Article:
Macro

Banks' "Extend and Pretend" Strategy Boosts CRE Loans to 1.2% Growth

Banks extend CRE loan maturities into 2024, navigating uncertain markets with synthetic risk transfers and increased loan-loss reserves.

By Barry Stearns

4/4, 09:32 EDT
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Key Takeaway

  • Banks are extending commercial real-estate loans due in 2023 to 2024, accelerating loan growth to 1.2% in Q1 2024.
  • Critics label this strategy "extend and pretend," increasing the risk and volume of loans maturing in 2024.
  • Despite low delinquency rates at 1.2%, banks have set aside reserves worth about 8% for office portfolios, indicating caution.

CRE Loan Maturities Extended

The commercial real estate (CRE) loan market has seen a significant shift, with many 2023 maturities being pushed into 2024, giving lenders and investors more breathing room amidst fluctuating interest rates. This extension has resulted in a growing "maturity wall," with banks' CRE loans accelerating at a 1.2% growth rate in the first quarter of 2024, a notable increase from the 0.3% growth in the last quarter of 2023. This resurgence ends a period of slowdown and signals a potentially challenging landscape ahead as the volume of loans coming due increases.

Banks Navigate Uncertain Waters

The strategy of extending loan maturities, often referred to as "extend and pretend," has added complexity to the banking sector's outlook. Autonomous Research analysts estimate that about 40% of the CRE loans maturing in 2024 were initially due in 2023, highlighting the scale of extensions. This maneuver helps avoid immediate losses but also postpones the resolution of potentially non-performing loans. Large banks have prepared by setting aside significant loan-loss reserves, with allowances for office portfolios at roughly eight times the median level across all loans. This cautious approach reflects the uncertainty in the CRE market, particularly as delinquency rates on CRE loans remain low at 1.2% as of the fourth quarter of 2023, suggesting that the real challenge lies in the refinancing and maturity extension of these loans.

Synthetic Risk Transfers Emerge

In response to tightening regulations and the need to manage capital more efficiently, U.S. banks have increasingly turned to synthetic risk transfers. This strategy involves selling risk to hedge funds and private-equity firms, allowing banks to alleviate capital charges without fully divesting from underlying assets. JPMorgan Chase, for example, has been active in this area, working on deals to reduce capital charges on approximately $25 billion of its loan portfolio. These transactions, while costly, offer a way for banks to navigate the regulatory landscape and maintain lending activity, especially in the CRE sector.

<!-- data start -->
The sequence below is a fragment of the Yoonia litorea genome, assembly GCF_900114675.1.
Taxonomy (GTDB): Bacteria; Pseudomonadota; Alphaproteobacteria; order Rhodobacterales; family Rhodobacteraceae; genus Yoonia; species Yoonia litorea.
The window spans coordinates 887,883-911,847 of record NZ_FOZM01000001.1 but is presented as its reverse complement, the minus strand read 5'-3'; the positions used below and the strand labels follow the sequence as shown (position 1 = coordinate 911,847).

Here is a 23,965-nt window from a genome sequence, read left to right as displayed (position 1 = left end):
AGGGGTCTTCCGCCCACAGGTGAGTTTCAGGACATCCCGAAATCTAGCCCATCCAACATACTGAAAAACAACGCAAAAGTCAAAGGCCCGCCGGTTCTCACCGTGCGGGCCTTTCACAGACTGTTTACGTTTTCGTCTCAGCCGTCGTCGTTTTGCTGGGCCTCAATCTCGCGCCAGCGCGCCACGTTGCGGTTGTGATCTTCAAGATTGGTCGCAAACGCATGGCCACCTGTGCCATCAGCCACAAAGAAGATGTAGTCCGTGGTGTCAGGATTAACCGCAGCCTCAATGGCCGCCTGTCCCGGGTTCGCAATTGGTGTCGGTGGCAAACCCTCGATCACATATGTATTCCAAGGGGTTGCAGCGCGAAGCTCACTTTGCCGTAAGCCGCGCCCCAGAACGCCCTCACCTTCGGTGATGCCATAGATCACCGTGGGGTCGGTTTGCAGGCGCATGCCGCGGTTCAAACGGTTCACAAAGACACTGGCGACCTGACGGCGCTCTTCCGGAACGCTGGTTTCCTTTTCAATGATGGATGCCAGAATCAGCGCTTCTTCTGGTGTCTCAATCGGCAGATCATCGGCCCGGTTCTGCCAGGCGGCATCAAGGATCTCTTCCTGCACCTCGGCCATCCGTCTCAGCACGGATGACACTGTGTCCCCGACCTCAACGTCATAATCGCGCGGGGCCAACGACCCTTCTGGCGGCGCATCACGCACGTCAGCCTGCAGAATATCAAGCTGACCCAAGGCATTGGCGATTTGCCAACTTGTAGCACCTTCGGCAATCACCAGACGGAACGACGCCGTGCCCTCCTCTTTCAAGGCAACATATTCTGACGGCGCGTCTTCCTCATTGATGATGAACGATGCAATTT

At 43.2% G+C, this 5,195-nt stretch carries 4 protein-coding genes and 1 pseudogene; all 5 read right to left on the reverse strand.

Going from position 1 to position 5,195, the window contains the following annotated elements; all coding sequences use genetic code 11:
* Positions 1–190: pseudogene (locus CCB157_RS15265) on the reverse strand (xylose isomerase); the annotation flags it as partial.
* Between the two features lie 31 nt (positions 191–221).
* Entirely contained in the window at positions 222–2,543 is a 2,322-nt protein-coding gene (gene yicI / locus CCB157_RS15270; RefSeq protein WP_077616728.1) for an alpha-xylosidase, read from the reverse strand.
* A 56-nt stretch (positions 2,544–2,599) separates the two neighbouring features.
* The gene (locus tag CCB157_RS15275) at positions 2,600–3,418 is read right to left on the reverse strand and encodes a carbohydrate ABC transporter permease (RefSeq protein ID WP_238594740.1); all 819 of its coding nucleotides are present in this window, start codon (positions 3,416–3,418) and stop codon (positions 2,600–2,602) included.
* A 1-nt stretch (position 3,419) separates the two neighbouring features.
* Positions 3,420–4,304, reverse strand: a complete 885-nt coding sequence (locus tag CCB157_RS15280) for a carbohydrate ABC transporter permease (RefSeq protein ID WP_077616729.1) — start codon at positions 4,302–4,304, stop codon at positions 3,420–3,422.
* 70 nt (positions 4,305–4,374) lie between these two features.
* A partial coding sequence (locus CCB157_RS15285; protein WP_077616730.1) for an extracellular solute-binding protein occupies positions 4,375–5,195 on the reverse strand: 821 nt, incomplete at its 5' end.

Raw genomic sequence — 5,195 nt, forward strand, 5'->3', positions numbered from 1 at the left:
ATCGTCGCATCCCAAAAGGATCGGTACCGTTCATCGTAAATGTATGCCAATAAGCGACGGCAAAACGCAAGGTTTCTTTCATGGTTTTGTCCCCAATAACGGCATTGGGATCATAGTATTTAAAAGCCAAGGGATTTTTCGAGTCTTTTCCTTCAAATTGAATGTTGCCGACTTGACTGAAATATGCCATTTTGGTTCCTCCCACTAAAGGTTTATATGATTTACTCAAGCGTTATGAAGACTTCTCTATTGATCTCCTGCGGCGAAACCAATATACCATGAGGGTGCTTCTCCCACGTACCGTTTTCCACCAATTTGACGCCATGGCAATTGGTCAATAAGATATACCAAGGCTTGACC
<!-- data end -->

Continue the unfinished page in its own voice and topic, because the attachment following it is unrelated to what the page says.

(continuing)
Early Movers Capitalize on Property Market

The downturn in commercial property values, which have fallen 21% on average since the Federal Reserve began raising interest rates, presents opportunities for early movers. Private investors, including high-net-worth individuals and family offices, have been particularly active, capitalizing on the market downturn to secure deals. This trend underscores the advantage of agility and long-term investment horizons in navigating the current real estate market. Institutional investors, on the other hand, have been more cautious, partly due to existing high-price acquisitions and liquidity tied up in private equity assets.

Street Views

  • MSCI Real Assets (Neutral on commercial real estate loans):

    "We believe that these loans have been granted some short-term extension to their maturity date."

  • Autonomous Research analysts (Neutral on banks' CRE loan strategies):

    "Existing commitments keep funding up, and maturing loans have nowhere to go."